new-york

Beverly Buchanan, Moonshine Man’s House, 2009, wood, 12 × 16 3/4 × 18 1/2".

Beverly Buchanan

Andrew Edlin Gallery

Beverly Buchanan, Moonshine Man’s House, 2009, wood, 12 × 16 3/4 × 18 1/2".

Beverly Buchanan’s tabletop cabins and shacks evoke rural life, and a passing glance at these seemingly cobbled-together structures might typecast them as some interesting kind of folk art. But Buchanan studied in New York with the Abstract Expressionist Norman Lewis and was close to Romare Bearden, and she arrived at these sculptures after a period, begun in the 1970s, of working with blocks of cast concrete, which she piled and leaned in ways relating to post-Minimalism and Land art. Eventually, though, as she wrote in an artist’s statement, her “vision and interest shifted to the reality of current places and their surrounding landscape. The house and its yard and the road behind and across.” The works that resulted are full of a sense of the South, where Buchanan, who sadly died earlier this year, was from.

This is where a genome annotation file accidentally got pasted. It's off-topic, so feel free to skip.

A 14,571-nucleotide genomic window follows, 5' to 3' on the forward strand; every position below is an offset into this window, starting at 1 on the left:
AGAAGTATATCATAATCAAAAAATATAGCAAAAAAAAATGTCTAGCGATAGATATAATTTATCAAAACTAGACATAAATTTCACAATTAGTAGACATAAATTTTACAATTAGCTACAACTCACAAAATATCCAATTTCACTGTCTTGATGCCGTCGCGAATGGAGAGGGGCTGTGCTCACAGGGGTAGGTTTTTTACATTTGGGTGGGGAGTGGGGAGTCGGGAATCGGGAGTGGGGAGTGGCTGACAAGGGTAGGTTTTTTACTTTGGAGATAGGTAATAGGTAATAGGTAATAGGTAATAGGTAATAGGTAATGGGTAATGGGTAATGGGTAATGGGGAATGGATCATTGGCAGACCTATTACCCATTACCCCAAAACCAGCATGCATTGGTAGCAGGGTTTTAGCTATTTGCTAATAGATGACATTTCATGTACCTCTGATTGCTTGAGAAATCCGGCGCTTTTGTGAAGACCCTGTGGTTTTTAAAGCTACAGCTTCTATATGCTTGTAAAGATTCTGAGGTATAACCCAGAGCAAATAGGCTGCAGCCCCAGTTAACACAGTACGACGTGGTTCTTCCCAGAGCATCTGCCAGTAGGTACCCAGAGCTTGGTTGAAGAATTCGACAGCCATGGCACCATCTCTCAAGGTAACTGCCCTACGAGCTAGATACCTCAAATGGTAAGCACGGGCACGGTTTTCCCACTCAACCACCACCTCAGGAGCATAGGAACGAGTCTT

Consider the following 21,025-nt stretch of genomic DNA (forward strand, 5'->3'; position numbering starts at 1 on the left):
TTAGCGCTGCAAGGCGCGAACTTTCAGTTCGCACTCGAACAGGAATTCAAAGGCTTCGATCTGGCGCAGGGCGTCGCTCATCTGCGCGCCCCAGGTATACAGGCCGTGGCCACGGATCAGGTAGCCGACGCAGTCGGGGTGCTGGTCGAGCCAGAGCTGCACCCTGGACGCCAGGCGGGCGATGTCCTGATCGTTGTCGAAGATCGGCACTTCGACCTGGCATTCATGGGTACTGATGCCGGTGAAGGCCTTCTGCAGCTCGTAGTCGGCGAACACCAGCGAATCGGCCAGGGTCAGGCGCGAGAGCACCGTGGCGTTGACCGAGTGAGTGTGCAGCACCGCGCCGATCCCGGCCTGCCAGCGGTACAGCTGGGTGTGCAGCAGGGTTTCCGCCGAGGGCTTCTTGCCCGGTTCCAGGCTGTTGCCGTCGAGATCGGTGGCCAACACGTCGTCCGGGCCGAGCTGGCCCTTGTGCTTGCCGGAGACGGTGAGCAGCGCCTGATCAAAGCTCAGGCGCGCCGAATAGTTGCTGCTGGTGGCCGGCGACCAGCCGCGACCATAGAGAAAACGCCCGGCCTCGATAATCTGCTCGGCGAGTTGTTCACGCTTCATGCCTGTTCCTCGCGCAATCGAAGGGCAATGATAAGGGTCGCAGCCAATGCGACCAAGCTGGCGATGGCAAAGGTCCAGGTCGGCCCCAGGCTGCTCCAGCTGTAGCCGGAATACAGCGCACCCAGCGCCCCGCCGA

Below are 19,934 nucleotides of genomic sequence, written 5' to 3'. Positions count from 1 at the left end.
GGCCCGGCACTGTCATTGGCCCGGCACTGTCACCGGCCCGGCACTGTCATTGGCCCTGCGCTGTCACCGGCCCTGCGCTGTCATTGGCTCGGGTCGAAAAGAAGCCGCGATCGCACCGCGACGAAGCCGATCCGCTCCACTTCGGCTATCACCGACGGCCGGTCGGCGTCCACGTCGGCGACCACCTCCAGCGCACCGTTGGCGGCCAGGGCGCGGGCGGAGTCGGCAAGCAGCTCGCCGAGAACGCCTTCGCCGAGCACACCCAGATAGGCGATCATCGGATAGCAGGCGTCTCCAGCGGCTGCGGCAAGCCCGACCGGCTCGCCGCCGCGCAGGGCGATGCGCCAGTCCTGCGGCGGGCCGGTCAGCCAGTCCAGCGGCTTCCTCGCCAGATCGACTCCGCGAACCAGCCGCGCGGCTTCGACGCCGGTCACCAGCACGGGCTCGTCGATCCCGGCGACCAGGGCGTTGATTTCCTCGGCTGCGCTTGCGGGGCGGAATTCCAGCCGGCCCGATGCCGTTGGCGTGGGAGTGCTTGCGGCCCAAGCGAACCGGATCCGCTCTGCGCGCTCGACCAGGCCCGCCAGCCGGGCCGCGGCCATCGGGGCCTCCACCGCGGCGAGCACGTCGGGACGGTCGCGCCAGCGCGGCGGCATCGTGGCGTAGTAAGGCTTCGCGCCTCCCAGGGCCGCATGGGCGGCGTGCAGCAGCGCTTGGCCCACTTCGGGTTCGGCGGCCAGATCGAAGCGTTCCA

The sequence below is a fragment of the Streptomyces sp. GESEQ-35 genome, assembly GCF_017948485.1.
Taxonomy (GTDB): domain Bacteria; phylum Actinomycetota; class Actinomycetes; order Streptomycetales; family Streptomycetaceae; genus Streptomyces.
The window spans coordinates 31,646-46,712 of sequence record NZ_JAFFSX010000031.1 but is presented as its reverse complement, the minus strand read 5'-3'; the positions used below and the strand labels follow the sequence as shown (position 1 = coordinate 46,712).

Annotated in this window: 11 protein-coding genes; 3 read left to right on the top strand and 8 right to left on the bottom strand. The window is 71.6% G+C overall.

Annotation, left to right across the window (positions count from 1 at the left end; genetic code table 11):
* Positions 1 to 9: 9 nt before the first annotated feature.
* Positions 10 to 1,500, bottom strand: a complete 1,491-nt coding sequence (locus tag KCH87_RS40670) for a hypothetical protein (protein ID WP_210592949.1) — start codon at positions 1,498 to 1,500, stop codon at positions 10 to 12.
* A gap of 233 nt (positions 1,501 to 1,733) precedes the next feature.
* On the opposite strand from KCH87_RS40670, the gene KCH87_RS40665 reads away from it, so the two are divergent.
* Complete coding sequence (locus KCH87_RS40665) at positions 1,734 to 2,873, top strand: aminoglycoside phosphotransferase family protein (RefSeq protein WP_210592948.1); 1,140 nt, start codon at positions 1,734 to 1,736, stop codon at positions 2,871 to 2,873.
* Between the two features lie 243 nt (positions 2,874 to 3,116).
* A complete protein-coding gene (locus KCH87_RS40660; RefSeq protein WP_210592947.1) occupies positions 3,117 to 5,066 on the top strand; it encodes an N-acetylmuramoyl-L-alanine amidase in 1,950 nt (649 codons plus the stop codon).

Perhaps unsurprisingly, a friction runs through the work between the

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